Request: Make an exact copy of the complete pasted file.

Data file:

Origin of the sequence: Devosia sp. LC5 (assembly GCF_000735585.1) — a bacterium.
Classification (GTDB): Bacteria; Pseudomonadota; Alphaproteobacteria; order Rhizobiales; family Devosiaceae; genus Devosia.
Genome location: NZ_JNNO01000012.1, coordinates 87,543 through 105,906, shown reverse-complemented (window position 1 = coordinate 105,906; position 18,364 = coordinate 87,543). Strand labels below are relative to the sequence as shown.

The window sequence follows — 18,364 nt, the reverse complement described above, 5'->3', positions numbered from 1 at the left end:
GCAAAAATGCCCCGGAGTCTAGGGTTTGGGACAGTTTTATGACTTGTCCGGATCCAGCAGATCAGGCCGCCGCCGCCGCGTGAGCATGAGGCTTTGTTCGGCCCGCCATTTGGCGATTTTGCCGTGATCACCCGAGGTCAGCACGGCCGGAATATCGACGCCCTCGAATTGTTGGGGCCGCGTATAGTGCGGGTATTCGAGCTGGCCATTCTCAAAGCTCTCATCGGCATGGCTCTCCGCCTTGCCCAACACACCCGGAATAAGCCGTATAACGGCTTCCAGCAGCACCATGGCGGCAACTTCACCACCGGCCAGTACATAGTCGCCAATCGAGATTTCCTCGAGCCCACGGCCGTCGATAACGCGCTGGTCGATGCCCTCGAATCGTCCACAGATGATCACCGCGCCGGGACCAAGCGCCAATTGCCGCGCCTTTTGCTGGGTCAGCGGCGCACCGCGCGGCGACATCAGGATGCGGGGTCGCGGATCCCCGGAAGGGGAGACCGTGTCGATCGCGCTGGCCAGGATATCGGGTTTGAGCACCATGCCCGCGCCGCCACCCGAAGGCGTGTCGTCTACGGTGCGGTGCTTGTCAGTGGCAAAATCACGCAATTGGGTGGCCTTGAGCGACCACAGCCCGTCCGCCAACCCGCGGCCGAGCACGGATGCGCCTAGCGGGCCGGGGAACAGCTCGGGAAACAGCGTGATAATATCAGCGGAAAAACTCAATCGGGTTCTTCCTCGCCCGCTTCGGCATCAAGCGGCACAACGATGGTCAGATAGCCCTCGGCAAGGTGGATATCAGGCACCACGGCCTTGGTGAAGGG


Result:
Origin of the sequence: Devosia sp. LC5 (assembly GCF_000735585.1) — a bacterium.
Classification (GTDB): Bacteria; Pseudomonadota; Alphaproteobacteria; order Rhizobiales; family Devosiaceae; genus Devosia.
Genome location: NZ_JNNO01000012.1, coordinates 87,543 through 105,906, shown reverse-complemented (window position 1 = coordinate 105,906; position 18,364 = coordinate 87,543). Strand labels below are relative to the sequence as shown.

The window sequence follows — 18,364 nt, the reverse complement described above, 5'->3', positions numbered from 1 at the left end:
GCAAAAATGCCCCGGAGTCTAGGGTTTGGGACAGTTTTATGACTTGTCCGGATCCAGCAGATCAGGCCGCCGCCGCCGCGTGAGCATGAGGCTTTGTTCGGCCCGCCATTTGGCGATTTTGCCGTGATCACCCGAGGTCAGCACGGCCGGAATATCGACGCCCTCGAATTGTTGGGGCCGCGTATAGTGCGGGTATTCGAGCTGGCCATTCTCAAAGCTCTCATCGGCATGGCTCTCCGCCTTGCCCAACACACCCGGAATAAGCCGTATAACGGCTTCCAGCAGCACCATGGCGGCAACTTCACCACCGGCCAGTACATAGTCGCCAATCGAGATTTCCTCGAGCCCACGGCCGTCGATAACGCGCTGGTCGATGCCCTCGAATCGTCCACAGATGATCACCGCGCCGGGACCAAGCGCCAATTGCCGCGCCTTTTGCTGGGTCAGCGGCGCACCGCGCGGCGACATCAGGATGCGGGGTCGCGGATCCCCGGAAGGGGAGACCGTGTCGATCGCGCTGGCCAGGATATCGGGTTTGAGCACCATGCCCGCGCCGCCACCCGAAGGCGTGTCGTCTACGGTGCGGTGCTTGTCAGTGGCAAAATCACGCAATTGGGTGGCCTTGAGCGACCACAGCCCGTCCGCCAACCCGCGGCCGAGCACGGATGCGCCTAGCGGGCCGGGGAACAGCTCGGGAAACAGCGTGATAATATCAGCGGAAAAACTCAATCGGGTTCTTCCTCGCCCGCTTCGGCATCAAGCGGCACAACGATGGTCAGATAGCCCTCGGCAAGGTGGATATCAGGCACCACGGCCTTGGTGAAGGG